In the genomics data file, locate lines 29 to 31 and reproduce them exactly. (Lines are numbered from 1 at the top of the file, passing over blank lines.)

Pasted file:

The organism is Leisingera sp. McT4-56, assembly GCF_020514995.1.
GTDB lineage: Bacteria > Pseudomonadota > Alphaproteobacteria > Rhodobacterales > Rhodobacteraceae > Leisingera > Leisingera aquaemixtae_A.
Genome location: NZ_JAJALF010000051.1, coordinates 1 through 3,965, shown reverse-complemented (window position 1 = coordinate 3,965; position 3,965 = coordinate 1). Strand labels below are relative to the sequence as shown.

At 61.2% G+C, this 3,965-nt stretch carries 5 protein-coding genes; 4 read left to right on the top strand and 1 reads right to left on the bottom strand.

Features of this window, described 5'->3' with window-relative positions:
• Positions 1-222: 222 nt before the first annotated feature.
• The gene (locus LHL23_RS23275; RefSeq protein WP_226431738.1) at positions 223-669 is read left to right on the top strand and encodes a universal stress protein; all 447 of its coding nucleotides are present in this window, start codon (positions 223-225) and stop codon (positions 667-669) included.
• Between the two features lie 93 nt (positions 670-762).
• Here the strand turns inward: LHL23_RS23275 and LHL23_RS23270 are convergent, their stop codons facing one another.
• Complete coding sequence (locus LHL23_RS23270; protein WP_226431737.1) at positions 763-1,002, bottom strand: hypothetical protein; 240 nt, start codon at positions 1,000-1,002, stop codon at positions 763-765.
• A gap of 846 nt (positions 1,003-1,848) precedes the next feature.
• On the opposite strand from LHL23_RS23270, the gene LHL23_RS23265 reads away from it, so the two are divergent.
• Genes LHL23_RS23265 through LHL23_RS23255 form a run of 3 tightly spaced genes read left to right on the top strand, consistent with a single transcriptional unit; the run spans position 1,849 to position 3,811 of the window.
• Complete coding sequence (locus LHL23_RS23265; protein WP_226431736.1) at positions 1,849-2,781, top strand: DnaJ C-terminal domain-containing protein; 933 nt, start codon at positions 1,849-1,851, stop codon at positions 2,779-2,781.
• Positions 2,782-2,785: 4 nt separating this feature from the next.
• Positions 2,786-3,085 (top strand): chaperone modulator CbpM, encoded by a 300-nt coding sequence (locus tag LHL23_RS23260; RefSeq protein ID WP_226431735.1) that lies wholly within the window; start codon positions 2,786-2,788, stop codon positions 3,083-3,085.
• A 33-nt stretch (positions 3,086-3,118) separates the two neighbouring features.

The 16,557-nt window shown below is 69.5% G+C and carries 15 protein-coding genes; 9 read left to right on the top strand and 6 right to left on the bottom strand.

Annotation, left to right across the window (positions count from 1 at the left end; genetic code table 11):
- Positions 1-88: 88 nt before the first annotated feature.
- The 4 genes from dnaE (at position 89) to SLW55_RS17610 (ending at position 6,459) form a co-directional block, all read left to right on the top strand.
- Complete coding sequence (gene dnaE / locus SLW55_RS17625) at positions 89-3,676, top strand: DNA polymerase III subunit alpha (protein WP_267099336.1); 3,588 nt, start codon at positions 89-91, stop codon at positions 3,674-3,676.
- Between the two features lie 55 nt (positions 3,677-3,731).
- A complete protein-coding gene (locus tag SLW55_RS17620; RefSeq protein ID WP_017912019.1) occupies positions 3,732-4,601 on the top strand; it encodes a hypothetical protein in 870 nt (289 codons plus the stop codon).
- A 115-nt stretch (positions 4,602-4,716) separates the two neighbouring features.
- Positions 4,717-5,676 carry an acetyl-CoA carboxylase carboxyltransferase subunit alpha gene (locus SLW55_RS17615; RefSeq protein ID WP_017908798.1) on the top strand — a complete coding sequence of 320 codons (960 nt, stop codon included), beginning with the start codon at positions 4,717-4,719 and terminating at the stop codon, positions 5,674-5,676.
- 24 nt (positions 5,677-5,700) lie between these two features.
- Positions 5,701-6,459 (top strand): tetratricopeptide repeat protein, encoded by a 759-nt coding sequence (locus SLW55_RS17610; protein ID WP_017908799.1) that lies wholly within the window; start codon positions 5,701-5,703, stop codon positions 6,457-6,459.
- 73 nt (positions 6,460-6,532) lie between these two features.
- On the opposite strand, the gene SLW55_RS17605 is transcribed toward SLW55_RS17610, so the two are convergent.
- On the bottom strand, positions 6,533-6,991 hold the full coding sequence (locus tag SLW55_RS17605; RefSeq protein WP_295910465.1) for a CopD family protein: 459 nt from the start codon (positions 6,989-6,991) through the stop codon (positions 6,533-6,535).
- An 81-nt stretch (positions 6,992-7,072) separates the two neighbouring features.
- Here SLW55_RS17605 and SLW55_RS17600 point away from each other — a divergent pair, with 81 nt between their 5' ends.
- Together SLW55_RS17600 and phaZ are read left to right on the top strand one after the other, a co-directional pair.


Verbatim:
- 73 nt (positions 6,460-6,532) lie between these two features.
- On the opposite strand, the gene SLW55_RS17605 is transcribed toward SLW55_RS17610, so the two are convergent.
- On the bottom strand, positions 6,533-6,991 hold the full coding sequence (locus tag SLW55_RS17605; RefSeq protein WP_295910465.1) for a CopD family protein: 459 nt from the start codon (positions 6,989-6,991) through the stop codon (positions 6,533-6,535).